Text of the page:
Condolence

9.1 BREAKING UNPLEASANT NEWS

If you have to break the undesired news of a tragic accident, or the death of a dear or close relative or friend, break the news in such a way as to lessen its impact and to make it as mild and gentle as possible. For example, in the case of a death, you may say: ‘Recently, I learned that Mrs. X has been terribly sick, and her condition worsened. Today, I heard she has passed away. May the mercy of Allah be with her.’

Start by giving the name of the person in question. Do not break the news of a death by saying, ‘Do you know who died today?’  This unduly manner frightens the listeners and prompts them to expect the worst, namely that the death involves someone who is very close to them. Instead, mention the name of the dead person before breaking the tragic news of the death. This will soften the impact of the news, reducing the listener’s apprehension, and making the news more bearable.

Convey the news of fire, drowning, or car accident, etc. in a similar fashion. Prepare the listener for the news in a way that minimizes its impact. Mention the name(s) of the affected person(s) in a kind way, not a shocking way. Some people have weak hearts and such bad news may cause them to faint and collapse.

If it is necessary to convey such news, choose the appropriate time. It should not take place at a meal, before going to sleep, or during an illness. Compassion and tactfulness are the best qualities you will need to handle such a situation.

9.2 EXPRESSING CONDOLENCES IS A COURTESY AND A DUTY

Parting among loved ones is one rule of Allah in his creations. Al-Hafiz Al-Munziri reported a Hadith, ‘Love whoever you will and you will part.’ Along this same rule, poets said:

We are but guests with our families,
Staying for a while, and leaving them.
Wealth and families are but trusts.
Inevitably, one day trusts will be recalled.
The sons of this life will all part
To meet together again in the hereafter.

One wise poet listed eight stages we must all pass through. No one will be spared of these:

Happiness and sorrow; gathering and parting;
Difficulties and easiness; and illness and good health.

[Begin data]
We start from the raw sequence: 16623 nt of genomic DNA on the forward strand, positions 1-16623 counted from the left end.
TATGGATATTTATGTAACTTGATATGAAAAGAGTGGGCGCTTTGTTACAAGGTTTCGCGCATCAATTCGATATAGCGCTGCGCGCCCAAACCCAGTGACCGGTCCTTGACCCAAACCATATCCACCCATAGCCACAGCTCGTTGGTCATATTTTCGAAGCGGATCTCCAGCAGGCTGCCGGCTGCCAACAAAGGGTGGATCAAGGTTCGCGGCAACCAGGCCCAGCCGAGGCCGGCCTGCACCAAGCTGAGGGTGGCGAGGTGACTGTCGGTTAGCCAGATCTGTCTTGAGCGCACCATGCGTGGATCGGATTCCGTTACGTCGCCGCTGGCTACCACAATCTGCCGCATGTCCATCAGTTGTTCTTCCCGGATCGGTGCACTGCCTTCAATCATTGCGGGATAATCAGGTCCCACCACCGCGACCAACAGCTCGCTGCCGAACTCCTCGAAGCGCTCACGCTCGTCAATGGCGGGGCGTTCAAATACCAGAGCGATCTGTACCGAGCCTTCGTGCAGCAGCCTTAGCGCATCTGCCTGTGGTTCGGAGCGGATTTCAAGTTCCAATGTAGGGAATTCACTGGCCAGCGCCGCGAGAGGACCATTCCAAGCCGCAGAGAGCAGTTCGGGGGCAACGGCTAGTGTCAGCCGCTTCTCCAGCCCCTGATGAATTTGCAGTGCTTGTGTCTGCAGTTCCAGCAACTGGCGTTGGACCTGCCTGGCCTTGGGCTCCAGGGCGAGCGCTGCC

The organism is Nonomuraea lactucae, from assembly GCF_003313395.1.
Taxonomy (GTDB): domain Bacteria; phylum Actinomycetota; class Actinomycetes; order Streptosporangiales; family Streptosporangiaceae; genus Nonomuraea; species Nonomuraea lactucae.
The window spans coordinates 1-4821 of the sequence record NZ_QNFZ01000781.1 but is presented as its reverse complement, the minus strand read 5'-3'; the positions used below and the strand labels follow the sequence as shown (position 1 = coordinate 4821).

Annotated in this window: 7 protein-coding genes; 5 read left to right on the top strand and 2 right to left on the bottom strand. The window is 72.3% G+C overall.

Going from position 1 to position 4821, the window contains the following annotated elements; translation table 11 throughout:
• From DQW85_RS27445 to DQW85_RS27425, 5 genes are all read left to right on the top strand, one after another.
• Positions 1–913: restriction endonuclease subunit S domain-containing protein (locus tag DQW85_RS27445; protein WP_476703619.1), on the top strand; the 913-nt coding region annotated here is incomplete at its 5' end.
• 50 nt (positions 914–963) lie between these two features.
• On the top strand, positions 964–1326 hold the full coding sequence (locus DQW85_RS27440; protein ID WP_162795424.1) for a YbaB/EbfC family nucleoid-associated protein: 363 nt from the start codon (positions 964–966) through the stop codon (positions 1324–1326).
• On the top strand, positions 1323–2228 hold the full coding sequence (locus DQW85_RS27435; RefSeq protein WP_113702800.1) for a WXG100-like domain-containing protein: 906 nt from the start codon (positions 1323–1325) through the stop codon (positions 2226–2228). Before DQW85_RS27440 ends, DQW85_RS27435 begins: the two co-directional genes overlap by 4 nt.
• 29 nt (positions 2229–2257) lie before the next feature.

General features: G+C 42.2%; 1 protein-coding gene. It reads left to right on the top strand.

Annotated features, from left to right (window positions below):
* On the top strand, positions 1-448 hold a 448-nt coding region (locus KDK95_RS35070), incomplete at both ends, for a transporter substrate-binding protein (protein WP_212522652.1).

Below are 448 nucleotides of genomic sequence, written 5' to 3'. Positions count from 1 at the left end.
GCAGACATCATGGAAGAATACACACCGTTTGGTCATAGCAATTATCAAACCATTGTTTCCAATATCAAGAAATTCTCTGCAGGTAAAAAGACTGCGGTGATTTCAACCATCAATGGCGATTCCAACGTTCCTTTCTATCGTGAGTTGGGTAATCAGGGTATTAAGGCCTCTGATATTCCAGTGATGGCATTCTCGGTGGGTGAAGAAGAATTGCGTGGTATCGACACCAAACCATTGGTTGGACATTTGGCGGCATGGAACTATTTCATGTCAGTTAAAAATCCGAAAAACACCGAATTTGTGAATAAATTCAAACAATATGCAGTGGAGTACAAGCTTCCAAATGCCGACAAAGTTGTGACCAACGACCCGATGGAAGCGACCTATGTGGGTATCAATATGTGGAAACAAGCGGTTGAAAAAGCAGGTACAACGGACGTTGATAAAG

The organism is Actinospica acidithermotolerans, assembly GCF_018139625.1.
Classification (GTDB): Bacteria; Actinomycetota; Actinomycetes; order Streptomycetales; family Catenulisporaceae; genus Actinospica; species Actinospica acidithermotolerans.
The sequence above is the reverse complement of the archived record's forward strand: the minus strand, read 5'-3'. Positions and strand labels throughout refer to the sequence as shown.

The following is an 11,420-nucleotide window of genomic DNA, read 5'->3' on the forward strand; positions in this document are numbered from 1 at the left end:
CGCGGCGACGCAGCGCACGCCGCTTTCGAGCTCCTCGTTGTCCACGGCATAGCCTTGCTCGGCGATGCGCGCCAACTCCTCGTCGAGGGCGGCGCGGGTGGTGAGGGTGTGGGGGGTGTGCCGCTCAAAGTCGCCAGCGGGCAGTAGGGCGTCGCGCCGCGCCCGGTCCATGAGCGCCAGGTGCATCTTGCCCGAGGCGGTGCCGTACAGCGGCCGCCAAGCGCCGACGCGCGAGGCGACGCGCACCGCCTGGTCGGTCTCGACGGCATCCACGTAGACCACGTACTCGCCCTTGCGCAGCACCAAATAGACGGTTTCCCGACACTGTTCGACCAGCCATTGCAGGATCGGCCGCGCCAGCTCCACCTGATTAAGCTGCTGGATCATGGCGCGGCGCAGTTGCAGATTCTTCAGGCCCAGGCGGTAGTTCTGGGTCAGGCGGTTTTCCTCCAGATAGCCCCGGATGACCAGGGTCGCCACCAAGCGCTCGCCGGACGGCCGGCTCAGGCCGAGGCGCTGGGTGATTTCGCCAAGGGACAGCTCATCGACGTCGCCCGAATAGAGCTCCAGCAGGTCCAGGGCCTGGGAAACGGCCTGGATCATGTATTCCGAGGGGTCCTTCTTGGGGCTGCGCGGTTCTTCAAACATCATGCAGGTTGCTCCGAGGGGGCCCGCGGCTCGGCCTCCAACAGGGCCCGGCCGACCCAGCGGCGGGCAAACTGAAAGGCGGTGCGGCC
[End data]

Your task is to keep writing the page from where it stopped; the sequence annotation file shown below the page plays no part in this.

Another poet said

Make perseverance your friend, and leave painful sorrow
You are not alone
Everyone lost, or will lose a loved one.

If a relative or a close friend of one of your relatives or friends dies, hasten to offer your condolences. You owe your relatives, friends and Muslim brothers the moral obligation of alleviating their plight. If you can, you should attend the funeral and the burial at the cemetery. Aside from being a highly rewarding gesture of sympathy, it could be an effective and stern admonition, and a lesson reminding you of the inevitability of death.

While alive, your life had lessons, reminders and admonition
Today, your death gives me the most important lesson

Al-Bukhari and Muslim reported that the Prophet (PBUH) said: ‘A Muslim owes his Muslim brethren five gestures: returning a greeting, visiting the ill, and attending their funeral…’ Imam Ahmad
reported that the Prophet said: ‘Visit the sick and follow the procession of funerals; you will remember the Hereafter.’

Condolences is to alleviate the sense of grieving that confront the family of the deceased. This is achieved by encouraging them to be composed while trusting in Allah’s promise of great reward. Allah said in Surat Al-Baqarah ‘And give glad tidings to those who patiently persevere; who say, when afflicted with a disaster, ‘Truly! To Allah we belong and truly, to Him is our return.’ They are those on whom descend blessings and receive the mercy of their Lord, and it they who are the guided ones.’ Condolence is done by praying for the deceased to be helped and pardoned, since they will receive the benefit of such prayers. Condolence is a sincere expression of sympathy and to share the sorrow of these stressful moments. Ibn Maja and Baihaki reported, with a fair authority, a Hadith: ‘A Muslim who consoles other Muslims suffering from a calamity will be awarded a dress of dignity by Allah on the day of Judgment.’

from the book ISLAMIC MANNERS
By Shaykh Abdul-Fattaah Abu Ghuddah (RA)

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